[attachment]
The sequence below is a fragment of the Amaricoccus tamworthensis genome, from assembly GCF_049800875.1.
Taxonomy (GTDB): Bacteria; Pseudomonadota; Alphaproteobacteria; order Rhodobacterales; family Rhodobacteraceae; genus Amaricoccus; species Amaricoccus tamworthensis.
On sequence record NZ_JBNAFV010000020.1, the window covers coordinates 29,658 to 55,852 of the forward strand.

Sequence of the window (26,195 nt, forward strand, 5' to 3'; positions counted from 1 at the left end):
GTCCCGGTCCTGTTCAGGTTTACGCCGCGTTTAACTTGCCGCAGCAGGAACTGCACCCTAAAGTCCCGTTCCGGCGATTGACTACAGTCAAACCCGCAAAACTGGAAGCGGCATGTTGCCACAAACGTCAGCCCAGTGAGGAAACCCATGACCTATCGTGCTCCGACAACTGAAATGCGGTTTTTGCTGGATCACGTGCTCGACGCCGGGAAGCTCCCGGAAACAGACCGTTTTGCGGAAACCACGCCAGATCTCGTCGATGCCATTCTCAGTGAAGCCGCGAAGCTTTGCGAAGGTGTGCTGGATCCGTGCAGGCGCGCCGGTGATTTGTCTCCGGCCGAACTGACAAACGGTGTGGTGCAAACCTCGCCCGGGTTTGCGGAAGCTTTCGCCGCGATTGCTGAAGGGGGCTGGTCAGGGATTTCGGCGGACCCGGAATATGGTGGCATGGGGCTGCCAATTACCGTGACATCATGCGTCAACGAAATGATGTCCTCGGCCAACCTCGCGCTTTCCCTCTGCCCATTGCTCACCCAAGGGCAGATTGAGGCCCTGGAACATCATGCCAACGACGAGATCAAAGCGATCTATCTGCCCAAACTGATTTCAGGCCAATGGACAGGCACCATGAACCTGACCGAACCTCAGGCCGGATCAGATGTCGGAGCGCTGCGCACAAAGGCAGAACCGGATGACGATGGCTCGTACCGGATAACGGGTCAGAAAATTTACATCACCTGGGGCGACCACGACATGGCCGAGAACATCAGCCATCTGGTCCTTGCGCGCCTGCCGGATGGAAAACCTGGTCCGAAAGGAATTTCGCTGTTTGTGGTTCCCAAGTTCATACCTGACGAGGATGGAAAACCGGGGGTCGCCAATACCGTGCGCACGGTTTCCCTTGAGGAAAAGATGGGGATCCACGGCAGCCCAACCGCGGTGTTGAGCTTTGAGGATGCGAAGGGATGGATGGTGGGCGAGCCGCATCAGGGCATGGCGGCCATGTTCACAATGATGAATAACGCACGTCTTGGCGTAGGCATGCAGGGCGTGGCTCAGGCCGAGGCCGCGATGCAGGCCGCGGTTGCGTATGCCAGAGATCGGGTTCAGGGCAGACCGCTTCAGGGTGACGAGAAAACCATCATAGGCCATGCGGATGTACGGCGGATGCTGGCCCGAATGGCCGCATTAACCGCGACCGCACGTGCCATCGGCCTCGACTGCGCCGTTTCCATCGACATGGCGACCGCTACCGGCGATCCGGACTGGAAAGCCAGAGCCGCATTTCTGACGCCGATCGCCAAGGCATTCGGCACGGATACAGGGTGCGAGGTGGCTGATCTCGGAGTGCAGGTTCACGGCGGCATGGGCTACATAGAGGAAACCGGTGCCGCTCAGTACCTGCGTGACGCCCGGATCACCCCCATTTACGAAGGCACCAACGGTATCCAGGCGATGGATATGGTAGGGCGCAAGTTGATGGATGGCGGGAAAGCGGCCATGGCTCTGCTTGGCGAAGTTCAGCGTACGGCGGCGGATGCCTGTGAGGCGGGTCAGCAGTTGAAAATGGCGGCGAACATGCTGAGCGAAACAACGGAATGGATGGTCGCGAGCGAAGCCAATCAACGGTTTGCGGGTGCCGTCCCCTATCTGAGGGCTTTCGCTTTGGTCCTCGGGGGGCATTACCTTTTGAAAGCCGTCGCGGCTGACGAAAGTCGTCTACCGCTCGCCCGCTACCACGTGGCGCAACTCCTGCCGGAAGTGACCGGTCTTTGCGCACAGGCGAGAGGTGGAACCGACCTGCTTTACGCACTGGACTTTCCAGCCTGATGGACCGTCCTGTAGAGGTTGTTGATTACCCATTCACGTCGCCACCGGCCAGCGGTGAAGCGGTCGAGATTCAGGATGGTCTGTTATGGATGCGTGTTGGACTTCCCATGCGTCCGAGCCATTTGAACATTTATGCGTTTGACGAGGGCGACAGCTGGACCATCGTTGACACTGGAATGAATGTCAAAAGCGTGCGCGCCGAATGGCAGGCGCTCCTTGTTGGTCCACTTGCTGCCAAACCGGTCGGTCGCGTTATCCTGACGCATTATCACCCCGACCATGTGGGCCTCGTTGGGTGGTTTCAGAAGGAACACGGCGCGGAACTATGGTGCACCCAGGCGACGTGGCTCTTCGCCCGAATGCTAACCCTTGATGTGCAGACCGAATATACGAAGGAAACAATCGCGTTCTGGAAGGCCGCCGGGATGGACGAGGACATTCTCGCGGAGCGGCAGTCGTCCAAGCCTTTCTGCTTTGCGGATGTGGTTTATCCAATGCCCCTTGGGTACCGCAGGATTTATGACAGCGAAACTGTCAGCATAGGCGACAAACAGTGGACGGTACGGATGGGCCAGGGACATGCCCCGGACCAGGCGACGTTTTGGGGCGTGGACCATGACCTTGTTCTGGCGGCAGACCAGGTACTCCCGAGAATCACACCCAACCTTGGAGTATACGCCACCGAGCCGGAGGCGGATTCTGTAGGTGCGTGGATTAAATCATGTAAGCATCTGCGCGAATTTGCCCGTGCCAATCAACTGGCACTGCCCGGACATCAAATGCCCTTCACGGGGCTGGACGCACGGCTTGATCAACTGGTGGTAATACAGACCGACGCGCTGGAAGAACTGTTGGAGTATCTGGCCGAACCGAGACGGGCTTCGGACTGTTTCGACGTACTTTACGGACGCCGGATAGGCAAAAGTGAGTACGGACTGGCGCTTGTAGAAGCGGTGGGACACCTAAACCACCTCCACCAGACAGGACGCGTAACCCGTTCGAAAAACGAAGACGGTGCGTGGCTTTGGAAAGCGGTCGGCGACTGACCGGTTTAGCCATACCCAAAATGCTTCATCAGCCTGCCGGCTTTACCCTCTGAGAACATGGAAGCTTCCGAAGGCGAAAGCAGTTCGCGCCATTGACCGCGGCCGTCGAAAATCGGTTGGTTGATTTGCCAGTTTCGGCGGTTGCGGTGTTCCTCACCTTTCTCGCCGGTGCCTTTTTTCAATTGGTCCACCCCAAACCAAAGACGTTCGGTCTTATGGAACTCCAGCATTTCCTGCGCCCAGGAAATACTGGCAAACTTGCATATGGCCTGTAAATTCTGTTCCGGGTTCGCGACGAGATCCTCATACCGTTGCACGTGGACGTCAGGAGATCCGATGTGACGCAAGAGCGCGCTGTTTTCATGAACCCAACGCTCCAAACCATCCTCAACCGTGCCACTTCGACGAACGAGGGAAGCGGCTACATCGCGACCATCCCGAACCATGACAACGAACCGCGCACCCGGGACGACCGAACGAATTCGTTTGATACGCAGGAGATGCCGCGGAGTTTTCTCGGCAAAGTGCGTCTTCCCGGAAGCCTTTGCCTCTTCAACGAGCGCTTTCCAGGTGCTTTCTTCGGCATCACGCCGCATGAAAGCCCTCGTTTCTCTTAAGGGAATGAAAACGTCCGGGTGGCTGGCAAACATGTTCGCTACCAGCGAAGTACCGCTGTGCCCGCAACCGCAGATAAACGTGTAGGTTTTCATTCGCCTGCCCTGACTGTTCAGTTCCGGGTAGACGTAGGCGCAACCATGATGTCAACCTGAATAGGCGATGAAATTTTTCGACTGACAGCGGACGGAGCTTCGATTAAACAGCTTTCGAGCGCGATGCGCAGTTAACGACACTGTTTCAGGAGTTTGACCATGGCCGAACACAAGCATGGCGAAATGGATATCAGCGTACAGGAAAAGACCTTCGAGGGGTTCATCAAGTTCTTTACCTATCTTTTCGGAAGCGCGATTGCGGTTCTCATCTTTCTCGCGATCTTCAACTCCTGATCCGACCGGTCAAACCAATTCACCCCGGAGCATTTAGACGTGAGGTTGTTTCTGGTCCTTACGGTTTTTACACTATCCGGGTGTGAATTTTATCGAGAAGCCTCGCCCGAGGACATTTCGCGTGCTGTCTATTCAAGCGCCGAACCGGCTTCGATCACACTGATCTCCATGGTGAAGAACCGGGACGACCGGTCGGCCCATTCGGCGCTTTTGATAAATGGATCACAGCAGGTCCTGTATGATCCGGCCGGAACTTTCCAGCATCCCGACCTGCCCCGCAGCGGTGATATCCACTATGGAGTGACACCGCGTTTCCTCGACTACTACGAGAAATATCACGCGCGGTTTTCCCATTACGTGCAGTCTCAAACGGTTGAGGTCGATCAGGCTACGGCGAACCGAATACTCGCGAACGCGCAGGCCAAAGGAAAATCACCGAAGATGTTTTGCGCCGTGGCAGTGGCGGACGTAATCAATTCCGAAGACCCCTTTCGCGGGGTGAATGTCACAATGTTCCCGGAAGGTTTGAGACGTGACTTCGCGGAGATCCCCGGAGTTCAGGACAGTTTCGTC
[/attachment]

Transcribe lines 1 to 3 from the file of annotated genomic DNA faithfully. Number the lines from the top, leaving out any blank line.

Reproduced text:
The sequence below is a fragment of the Amaricoccus tamworthensis genome, from assembly GCF_049800875.1.
Taxonomy (GTDB): Bacteria; Pseudomonadota; Alphaproteobacteria; order Rhodobacterales; family Rhodobacteraceae; genus Amaricoccus; species Amaricoccus tamworthensis.
On sequence record NZ_JBNAFV010000020.1, the window covers coordinates 29,658 to 55,852 of the forward strand.